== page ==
Inspired by true events, Dachra starts by digging up a dead body, then sawing off the head of a child. If that does not set the tone for one supremely haunting two hours, I do not know what would. It has all your favorite horror ingredients: shrouded lead baddie, witchcraft, cults, cannibalism, and rituals! It is Blair Witch, with a smattering of Green Inferno and a cherry-topping of The Texas Chain Saw Massacre just for good measure. Dachra is also notable for being Tunisia’s very first horror film. Shot in 2018, it is finally getting a well-deserved release in the United States, after showing at various film festivals (including Fantastic Fest and FrightFest). It firmly sits in the religion and culture of Tunisia, spreading the strange folklore like its own personal brand of genre gospel. If the town of Dachra was a real place, it would be any anthropologist’s best dream and worst nightmare.
Yassmine (Yassmine Dimassi) and her two college friends, Walid (Aziz Jbali) and Bilel (Bilel Slatnia), set out on a class assignment: they have a deadline of just 15 days to provide their professor a detailed paper, with the stipulation that it must be an “extremely exclusive story.” What better subject than a weird patient who allegedly bit a nurse? The woman in question is Mongia (Hela Ayed), who was found naked on a highway 20 years ago with her throat slashed. During recovery, Mongia became aggressive, screaming and claiming she heard weird voices. Now, she is locked away in an asylum, suspected of witchcraft and hidden where nobody has been able to find her. Determined to complete their investigation, Yassmine and her friends want to be the first to film Mongia and to raise awareness for her depressing story. They don’t want their piece to be unethical or exploitative. “Witch or not, we just want to film her!”
The man in charge at the asylum seems to get nervous when interviewed after Mongia’s name is mentioned. He adamantly denies there is any patient by that name. They must take different measures, relying on a nurse to sneak them inside. They get lead down to a dingy basement cell. Drips of water seep down the walls, and the atmosphere tightens its grip around the viewer by amping up the scare factor. A first encounter with the witch herself results in the trio heading off for a distant town, stumbling upon a cult-like compound with hanging bloody meats, a squealing billygoat that brought to mind 2015’s The Witch, and spying townspeople lurking in silence. It is the town of Dachra, and it very well may provide all the answers about the witch Mongia that they seek…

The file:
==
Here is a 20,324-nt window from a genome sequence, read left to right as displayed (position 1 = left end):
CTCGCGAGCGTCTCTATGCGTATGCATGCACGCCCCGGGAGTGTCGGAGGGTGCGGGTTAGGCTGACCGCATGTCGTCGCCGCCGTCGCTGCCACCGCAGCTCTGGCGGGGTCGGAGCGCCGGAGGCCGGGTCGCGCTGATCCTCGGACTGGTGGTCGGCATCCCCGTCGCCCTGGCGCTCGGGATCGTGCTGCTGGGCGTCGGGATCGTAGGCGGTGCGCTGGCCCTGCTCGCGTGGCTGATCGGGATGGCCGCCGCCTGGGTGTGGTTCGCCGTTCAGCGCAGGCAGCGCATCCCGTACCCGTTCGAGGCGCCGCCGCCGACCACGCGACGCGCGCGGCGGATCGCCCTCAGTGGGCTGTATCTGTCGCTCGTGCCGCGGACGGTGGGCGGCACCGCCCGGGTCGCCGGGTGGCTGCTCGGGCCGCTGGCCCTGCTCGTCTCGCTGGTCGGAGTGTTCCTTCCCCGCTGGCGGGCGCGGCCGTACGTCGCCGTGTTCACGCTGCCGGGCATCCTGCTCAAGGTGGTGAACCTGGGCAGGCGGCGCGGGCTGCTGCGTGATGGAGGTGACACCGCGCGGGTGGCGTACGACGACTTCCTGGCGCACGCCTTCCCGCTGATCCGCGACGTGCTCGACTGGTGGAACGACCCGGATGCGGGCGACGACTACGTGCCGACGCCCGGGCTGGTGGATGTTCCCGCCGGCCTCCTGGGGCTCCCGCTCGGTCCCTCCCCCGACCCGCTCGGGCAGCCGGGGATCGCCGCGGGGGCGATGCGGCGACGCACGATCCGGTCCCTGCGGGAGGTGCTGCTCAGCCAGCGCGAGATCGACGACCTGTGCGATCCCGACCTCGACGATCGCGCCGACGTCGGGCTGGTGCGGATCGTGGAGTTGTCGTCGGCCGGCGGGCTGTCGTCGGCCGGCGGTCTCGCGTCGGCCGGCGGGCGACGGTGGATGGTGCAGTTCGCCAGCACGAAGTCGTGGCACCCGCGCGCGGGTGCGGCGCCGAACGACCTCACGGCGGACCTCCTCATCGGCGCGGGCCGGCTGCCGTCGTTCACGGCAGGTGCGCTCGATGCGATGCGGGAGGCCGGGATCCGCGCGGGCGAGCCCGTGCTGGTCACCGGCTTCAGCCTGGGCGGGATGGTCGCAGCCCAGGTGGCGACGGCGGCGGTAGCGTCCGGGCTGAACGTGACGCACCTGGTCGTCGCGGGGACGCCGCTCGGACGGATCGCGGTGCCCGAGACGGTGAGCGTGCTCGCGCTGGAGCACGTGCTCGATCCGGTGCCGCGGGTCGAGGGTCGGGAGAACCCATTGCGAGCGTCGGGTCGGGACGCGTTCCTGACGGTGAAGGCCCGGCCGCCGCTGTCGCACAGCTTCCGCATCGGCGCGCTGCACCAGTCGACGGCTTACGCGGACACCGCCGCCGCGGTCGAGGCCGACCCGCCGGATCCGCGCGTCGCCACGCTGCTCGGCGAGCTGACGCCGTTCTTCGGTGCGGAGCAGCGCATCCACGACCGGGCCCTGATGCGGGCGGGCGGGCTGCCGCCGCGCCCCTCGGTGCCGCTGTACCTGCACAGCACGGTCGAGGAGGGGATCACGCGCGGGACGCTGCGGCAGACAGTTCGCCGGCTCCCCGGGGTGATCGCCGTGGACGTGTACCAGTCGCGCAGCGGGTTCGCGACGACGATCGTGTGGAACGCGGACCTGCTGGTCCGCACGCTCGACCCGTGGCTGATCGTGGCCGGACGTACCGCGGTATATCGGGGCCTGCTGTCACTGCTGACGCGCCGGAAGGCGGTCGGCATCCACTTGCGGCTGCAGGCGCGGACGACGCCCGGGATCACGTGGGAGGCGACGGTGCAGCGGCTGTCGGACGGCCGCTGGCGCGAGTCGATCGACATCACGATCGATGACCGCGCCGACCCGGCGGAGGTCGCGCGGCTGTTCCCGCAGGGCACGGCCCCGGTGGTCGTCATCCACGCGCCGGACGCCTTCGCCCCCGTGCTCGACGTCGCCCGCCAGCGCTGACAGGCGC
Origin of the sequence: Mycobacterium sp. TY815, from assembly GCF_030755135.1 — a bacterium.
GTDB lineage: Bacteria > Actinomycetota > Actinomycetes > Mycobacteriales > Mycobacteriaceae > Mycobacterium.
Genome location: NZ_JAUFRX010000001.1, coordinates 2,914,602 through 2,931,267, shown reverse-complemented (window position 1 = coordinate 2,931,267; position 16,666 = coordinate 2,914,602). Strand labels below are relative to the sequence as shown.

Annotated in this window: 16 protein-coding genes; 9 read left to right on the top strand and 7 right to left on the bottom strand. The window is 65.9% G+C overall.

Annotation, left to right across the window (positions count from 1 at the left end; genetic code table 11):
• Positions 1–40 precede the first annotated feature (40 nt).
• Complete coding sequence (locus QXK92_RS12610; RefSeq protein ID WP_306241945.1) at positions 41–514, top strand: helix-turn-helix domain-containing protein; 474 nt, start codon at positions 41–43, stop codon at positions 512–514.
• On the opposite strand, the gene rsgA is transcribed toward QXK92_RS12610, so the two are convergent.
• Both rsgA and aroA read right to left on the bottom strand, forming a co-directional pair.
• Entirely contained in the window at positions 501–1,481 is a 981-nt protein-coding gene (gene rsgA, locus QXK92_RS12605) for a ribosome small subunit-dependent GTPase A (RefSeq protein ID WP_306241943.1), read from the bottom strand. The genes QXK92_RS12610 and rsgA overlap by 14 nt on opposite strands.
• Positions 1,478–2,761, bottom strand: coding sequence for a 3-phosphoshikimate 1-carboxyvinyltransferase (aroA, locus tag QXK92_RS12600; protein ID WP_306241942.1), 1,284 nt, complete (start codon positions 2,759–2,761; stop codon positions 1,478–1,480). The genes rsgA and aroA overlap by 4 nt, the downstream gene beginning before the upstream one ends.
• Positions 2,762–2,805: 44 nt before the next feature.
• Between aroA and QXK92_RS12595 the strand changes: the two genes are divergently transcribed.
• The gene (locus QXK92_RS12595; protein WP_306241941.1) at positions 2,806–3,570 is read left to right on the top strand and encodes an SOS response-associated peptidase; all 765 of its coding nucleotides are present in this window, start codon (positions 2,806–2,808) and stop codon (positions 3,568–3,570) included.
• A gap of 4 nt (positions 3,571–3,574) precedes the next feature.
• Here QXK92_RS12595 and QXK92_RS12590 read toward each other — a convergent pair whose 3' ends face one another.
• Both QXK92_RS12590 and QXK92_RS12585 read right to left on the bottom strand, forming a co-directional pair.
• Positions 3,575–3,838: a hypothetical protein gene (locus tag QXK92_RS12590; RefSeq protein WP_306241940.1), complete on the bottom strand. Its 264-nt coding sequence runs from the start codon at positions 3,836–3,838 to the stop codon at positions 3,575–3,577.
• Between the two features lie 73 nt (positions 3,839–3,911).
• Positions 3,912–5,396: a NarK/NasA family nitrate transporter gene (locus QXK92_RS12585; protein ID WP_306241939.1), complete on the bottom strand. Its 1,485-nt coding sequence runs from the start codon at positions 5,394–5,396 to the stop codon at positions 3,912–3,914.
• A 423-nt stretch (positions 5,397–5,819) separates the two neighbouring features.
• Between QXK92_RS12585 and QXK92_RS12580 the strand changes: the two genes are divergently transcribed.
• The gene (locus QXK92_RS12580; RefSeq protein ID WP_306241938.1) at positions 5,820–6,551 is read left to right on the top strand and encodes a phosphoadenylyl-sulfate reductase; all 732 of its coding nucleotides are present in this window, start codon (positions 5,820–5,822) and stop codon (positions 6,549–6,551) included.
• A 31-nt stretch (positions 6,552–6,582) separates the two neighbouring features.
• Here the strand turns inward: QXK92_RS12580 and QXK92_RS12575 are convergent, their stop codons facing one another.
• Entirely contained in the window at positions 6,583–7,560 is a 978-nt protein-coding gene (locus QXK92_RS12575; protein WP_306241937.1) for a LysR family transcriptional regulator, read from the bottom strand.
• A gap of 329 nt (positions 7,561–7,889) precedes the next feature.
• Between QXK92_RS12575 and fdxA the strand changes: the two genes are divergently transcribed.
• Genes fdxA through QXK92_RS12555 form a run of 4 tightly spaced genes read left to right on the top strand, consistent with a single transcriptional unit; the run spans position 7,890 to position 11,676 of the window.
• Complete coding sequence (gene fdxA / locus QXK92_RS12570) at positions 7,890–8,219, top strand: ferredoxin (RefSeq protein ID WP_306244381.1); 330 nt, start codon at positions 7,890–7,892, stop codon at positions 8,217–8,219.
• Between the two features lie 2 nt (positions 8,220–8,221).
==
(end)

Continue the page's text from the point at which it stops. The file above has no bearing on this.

Visually, Dachra is a complete delight. It is soaked in atmospheric horror across every facet of the film’s production. Carrie-style hallucinations, a scary bloody-mouthed version of Little Red Riding Hood, flickering lights, and the ritualistic terror—every piece makes Dachra a patchwork puzzle. Once we arrive at a stab-heavy final 15 minutes, Dachra goes full-tilt bonkers, and ends in memorably weird, abruptly perfect fashion. It fits the creepy movie like a glove, and contently teases the possibility of a sequel. Dachra 2, here we go!
I must add that Dachra is not a perfect horror film by any means, and it would be easy to nitpick if I really wanted. The witchcraft and jump scares are less than inspired and could be seen in any number of Western productions. A final-act flashback with an overdrawn explanation spells out every major plot point explicitly, just in case you were not paying attention. The amount of screaming done by Yassmine borders on irritating, walking a fine line as the movie approaches that shocking climax. Yet, with every single one of its messy flaws, Dachra perseveres thanks to its origins, folklore, and disturbing bleakness. It proves without question that there is a gaping hole in the genre ready to be filled by Tunisian creatives. I can’t wait to see more!
Dachra traps you in the woods when it heads to theaters and virtual cinemas on July 9th.